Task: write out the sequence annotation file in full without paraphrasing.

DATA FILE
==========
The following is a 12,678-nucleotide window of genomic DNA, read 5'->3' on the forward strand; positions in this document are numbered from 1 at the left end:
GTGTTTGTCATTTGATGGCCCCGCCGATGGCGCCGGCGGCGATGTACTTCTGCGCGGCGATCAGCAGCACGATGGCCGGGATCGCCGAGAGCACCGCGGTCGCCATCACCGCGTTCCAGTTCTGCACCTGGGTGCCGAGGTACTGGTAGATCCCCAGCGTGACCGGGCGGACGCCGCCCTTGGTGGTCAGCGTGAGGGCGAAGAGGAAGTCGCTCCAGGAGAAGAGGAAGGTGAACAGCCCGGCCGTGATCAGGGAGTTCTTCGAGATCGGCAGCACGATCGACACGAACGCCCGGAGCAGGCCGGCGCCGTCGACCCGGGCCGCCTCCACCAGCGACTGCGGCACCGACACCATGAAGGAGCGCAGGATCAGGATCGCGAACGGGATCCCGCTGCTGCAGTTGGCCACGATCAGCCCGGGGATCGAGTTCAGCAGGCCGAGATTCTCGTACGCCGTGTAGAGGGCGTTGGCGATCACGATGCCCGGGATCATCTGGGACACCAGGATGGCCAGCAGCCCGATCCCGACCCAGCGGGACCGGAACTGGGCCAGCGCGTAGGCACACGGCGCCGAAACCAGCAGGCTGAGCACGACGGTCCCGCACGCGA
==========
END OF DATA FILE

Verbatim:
The following is a 12,678-nucleotide window of genomic DNA, read 5'->3' on the forward strand; positions in this document are numbered from 1 at the left end:
GTGTTTGTCATTTGATGGCCCCGCCGATGGCGCCGGCGGCGATGTACTTCTGCGCGGCGATCAGCAGCACGATGGCCGGGATCGCCGAGAGCACCGCGGTCGCCATCACCGCGTTCCAGTTCTGCACCTGGGTGCCGAGGTACTGGTAGATCCCCAGCGTGACCGGGCGGACGCCGCCCTTGGTGGTCAGCGTGAGGGCGAAGAGGAAGTCGCTCCAGGAGAAGAGGAAGGTGAACAGCCCGGCCGTGATCAGGGAGTTCTTCGAGATCGGCAGCACGATCGACACGAACGCCCGGAGCAGGCCGGCGCCGTCGACCCGGGCCGCCTCCACCAGCGACTGCGGCACCGACACCATGAAGGAGCGCAGGATCAGGATCGCGAACGGGATCCCGCTGCTGCAGTTGGCCACGATCAGCCCGGGGATCGAGTTCAGCAGGCCGAGATTCTCGTACGCCGTGTAGAGGGCGTTGGCGATCACGATGCCCGGGATCATCTGGGACACCAGGATGGCCAGCAGCCCGATCCCGACCCAGCGGGACCGGAACTGGGCCAGCGCGTAGGCACACGGCGCCGAAACCAGCAGGCTGAGCACGACGGTCCCGCACGCGA